The side-cut is the curve on the sides of your snowboard. If extended it ends up forming a circle, that circle's radius, commonly referred to as "side-cut radius", (together with how much you bend your board while turning, the flex comes into play here) defines how large or how short the turns will be, the shape and size of your carved turns. Straighter side-cuts (bigger radius, until about 10meters) will make the turns larger, and deeper side-cuts (smaller radius, from about 6m) will make the turns shorter.
Various kinds of side-cuts:
Not every board has a side-cut equal from one tip to another and equal on both sides of the board (toes and heels).
1 radial side cut
2 progressive side cut
The typical one, brought from the ski industry along with the traditional camber profile, for decades it was the only one so it more than proved to work by now. A radial side-cut is part of a perfect circle. It feels like it always wants to make round turns, bigger or smaller, but rounder. With a radial side-cut it's harder to change directions during turns than with a progressive/multiple side-cut.
If the radial side-cut is part of a circle then a progressive side-cut could be part of an egg! The egg shaped edge makes the final part of your turns faster and more aggressive, while initiating the next turn gets easier (like the setback stance does). You'll find yourself accelerating in the end of and between turns, and maybe flying from one arc to the next. You get more performance out of your board with less effort.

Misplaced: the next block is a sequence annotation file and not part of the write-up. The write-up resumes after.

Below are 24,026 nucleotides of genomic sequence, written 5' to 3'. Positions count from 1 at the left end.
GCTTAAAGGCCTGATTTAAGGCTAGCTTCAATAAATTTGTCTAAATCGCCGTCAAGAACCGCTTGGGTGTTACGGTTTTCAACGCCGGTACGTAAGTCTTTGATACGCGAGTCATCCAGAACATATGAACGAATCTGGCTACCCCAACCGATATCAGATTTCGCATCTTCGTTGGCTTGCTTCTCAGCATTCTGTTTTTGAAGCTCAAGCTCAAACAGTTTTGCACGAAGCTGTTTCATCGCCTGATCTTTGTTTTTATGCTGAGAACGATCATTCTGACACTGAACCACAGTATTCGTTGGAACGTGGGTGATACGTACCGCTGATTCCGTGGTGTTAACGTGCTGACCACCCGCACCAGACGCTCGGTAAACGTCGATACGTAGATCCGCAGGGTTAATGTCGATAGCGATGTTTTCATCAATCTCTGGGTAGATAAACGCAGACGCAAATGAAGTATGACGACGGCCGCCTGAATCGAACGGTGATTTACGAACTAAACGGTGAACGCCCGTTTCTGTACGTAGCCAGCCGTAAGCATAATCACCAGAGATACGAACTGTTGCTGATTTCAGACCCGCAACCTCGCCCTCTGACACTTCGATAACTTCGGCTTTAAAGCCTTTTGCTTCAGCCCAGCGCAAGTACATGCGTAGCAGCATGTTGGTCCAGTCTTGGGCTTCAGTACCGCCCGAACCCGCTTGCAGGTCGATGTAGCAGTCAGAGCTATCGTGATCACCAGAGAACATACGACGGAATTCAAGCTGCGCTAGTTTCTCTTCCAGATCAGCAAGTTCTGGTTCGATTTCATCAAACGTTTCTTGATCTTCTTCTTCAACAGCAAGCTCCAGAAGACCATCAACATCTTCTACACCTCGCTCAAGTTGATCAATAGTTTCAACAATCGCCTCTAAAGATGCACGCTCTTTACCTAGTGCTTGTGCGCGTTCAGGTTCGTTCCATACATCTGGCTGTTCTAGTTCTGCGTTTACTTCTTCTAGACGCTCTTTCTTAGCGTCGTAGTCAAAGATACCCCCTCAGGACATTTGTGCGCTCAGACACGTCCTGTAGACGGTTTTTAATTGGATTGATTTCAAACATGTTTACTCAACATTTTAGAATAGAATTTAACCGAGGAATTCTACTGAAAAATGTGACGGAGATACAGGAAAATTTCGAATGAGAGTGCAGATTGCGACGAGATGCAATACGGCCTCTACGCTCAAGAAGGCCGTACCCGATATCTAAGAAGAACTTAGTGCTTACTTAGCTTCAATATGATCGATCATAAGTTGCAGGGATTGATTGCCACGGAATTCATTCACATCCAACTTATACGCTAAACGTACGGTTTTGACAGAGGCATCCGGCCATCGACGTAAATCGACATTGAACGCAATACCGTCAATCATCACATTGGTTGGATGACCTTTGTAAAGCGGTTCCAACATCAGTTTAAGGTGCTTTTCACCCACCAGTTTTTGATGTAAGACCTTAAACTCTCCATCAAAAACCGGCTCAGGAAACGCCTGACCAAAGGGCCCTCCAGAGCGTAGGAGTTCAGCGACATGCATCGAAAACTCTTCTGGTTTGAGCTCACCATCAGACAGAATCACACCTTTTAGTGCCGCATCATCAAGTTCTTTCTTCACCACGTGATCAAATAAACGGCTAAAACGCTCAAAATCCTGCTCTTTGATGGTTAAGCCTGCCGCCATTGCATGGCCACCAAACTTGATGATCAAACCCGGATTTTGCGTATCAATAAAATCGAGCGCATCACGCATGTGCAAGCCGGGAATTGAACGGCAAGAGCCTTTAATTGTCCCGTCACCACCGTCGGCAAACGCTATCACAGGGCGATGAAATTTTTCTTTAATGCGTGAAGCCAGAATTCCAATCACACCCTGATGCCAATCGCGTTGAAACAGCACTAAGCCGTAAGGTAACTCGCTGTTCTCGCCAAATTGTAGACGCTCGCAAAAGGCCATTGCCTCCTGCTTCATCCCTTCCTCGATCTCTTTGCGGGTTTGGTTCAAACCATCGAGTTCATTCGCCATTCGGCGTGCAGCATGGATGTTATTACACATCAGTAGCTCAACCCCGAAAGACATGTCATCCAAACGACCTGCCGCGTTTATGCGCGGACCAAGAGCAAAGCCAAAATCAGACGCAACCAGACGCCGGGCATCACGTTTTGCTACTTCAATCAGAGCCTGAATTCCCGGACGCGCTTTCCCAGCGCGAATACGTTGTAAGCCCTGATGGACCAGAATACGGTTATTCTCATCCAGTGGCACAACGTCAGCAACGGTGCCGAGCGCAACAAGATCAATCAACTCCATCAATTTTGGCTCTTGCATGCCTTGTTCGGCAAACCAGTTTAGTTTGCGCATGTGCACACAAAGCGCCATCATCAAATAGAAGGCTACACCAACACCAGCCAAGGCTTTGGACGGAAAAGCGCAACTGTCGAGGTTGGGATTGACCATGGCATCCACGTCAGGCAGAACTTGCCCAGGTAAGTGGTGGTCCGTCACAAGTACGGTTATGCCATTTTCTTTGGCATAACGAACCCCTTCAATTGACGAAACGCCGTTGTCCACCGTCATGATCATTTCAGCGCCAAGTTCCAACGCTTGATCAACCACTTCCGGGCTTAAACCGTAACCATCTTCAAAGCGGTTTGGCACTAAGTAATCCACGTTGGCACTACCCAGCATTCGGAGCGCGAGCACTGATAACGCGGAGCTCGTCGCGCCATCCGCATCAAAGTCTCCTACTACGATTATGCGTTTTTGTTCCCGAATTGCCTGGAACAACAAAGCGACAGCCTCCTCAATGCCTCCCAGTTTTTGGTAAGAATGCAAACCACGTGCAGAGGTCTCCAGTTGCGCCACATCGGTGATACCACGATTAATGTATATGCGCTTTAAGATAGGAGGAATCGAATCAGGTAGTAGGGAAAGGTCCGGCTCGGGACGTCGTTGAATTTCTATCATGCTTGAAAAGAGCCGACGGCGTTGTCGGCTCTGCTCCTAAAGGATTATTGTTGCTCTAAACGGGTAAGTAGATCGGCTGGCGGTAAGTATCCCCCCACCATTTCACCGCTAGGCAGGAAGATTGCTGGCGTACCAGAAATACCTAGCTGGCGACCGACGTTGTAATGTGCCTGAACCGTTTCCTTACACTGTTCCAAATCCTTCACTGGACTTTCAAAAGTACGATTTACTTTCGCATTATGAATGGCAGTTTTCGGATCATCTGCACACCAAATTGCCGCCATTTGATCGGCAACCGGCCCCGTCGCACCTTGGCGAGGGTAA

Multiple / Combination side-cut
It can be multiple radius combined, or a radial side-cut combined with a progressive one (which in the end is just a type os progressive side-cut). The specific effect on riding will depend on the combination of side-cuts used, but it will somehow allow you to more easily change directions during turns than with a radial side-cut. They're usually used to make a board more dynamic and "all around". For example, a bigger radius (straighter side cut) at nose and tail combined with a smaller radius (rounder) at the center may give you large arcs with faster transitions and short turns.
Almost all boards are symmetrical, which means that the toe edge and the heel edge are equal.
But we don't ride 0º,0º degrees (your toes have more space between them than your heels) neither can we press the board equally on toe side and heel side, or have the same balance on heels that we have on toes. This is why heel turns tend to be harder than toe turns.
To help you overcome this natural physiological asymmetry the brands are making snowboards with asymmetrical side cuts, where the heel edge is smaller (the contact points are a bit closer from one another) and more pronounced (has a smaller side cut radius) than the toe edge. This will improve your balance and give you more control over your heel edge, making your movements come out more naturally and sharper.
Some rocker / hybrid snowboards have edge technologies that help them get the grip that the rocker base profile takes away. Some examples may be the magnetraction (libtech), under-bite / mid-bite (YES snowboards). The edge technologies are disruptions in the side-cut, making it a non continuous line.